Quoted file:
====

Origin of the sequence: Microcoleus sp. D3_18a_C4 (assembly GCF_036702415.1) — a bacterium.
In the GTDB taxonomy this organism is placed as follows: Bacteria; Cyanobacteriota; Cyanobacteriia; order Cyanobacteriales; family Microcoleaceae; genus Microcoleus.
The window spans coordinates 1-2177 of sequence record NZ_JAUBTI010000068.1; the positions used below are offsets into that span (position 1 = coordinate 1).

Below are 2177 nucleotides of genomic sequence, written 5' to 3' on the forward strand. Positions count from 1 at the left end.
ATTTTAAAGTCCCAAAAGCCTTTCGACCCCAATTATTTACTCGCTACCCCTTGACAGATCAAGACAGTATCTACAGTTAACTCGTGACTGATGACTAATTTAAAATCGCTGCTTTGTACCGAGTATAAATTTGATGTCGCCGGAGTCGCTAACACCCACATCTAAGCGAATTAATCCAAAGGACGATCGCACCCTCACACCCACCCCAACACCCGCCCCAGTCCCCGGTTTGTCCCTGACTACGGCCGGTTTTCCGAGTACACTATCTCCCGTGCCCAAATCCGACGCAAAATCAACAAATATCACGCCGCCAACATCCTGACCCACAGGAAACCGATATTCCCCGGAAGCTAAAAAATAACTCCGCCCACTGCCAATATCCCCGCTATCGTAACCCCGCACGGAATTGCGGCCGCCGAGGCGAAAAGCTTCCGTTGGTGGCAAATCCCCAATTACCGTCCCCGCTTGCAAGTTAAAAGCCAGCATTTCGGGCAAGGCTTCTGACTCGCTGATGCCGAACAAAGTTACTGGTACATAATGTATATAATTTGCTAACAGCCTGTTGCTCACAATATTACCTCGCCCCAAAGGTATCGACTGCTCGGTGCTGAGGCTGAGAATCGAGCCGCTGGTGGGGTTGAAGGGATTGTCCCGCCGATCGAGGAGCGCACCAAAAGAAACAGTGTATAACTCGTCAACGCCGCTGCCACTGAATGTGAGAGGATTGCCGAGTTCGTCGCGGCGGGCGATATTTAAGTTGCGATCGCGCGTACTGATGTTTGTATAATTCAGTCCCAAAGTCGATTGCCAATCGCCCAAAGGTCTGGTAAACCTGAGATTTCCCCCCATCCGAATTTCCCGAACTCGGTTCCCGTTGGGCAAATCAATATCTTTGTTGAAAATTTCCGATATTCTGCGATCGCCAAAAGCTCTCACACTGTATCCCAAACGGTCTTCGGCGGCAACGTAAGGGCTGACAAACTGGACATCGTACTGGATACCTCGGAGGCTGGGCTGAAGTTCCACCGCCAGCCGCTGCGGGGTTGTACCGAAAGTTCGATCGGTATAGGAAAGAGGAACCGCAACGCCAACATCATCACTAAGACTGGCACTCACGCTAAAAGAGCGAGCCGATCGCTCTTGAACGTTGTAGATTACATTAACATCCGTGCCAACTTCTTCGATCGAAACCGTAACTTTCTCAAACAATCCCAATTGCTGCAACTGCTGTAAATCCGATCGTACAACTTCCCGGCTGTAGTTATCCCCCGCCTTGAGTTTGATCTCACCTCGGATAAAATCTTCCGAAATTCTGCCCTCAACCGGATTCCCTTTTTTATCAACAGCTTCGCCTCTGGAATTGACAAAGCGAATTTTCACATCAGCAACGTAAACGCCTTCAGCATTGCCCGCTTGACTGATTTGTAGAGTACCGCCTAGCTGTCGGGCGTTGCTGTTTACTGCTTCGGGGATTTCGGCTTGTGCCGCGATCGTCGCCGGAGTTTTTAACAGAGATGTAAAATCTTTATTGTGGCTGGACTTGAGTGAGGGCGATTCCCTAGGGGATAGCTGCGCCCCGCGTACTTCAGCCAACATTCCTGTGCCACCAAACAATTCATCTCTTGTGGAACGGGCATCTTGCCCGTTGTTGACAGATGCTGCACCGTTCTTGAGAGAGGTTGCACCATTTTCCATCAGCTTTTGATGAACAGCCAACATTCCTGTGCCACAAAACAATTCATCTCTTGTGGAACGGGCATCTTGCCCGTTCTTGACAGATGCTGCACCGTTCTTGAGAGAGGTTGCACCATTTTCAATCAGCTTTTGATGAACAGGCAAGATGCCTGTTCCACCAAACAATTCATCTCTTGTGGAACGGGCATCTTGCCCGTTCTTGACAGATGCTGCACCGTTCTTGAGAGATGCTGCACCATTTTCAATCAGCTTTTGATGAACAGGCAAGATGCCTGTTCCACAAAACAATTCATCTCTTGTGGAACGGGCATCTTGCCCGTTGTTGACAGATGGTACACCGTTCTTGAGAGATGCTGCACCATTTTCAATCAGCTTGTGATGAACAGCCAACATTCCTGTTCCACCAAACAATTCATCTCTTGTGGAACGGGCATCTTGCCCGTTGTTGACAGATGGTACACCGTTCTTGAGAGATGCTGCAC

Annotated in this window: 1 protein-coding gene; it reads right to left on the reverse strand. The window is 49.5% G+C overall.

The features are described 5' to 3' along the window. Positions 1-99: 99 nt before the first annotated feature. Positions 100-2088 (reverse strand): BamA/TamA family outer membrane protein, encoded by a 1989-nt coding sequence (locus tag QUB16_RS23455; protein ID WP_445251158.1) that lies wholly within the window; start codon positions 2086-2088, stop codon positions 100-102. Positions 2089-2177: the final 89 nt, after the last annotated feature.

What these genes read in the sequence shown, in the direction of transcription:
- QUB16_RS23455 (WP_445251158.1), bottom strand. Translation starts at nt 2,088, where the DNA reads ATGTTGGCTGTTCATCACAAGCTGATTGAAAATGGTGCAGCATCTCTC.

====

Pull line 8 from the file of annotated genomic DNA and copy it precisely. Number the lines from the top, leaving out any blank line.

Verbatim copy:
What these genes read in the sequence shown, in the direction of transcription: